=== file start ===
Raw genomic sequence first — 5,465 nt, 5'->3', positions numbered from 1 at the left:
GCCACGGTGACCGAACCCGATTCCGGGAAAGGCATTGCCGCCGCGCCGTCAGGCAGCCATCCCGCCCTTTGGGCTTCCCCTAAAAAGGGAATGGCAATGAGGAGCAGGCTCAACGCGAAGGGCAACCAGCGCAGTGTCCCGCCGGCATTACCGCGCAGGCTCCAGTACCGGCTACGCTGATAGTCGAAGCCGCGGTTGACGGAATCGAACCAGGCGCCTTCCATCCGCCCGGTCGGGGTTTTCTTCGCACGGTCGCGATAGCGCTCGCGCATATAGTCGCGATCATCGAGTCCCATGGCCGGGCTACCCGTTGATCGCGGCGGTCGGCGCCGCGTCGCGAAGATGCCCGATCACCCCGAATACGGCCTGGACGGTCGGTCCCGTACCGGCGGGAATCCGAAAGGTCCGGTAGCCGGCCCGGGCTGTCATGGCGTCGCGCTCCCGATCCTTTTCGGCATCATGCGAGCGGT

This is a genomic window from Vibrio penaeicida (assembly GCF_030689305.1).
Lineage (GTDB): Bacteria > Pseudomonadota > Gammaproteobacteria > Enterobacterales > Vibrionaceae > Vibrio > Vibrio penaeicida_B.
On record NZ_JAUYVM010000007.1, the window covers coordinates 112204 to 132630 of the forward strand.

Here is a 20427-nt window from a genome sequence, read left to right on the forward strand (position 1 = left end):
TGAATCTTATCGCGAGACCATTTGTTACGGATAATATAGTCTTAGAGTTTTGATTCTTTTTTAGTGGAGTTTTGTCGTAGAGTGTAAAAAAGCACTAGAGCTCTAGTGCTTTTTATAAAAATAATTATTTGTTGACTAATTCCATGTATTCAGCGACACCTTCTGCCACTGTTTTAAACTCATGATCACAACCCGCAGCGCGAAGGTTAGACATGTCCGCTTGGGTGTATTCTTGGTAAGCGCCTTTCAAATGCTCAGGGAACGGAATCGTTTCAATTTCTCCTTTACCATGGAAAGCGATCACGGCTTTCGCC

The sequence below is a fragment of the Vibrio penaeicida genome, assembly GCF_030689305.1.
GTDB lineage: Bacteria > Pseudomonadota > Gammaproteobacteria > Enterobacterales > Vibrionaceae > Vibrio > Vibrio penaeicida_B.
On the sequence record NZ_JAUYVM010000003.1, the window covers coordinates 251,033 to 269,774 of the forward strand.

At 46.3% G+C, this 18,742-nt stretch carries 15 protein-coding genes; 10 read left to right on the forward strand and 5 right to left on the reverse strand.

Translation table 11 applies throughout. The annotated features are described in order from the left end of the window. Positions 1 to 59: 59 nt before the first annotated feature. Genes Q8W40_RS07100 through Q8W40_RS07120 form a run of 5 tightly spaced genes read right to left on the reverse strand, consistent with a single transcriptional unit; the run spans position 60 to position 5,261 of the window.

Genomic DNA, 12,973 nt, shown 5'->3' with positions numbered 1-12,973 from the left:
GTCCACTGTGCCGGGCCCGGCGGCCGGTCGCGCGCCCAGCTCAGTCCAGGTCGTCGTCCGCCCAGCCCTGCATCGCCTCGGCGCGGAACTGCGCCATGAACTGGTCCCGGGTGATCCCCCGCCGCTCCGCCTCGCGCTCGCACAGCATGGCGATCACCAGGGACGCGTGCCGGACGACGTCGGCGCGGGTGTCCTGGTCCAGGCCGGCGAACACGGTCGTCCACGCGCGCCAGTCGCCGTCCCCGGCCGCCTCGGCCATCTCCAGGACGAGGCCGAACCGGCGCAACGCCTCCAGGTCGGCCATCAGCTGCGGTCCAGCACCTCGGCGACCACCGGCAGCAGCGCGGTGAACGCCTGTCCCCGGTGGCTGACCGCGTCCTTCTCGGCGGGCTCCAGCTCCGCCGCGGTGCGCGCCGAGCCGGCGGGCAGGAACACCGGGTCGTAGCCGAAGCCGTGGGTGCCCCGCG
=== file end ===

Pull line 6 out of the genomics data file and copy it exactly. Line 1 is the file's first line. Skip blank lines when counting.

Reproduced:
Here is a 20427-nt window from a genome sequence, read left to right on the forward strand (position 1 = left end):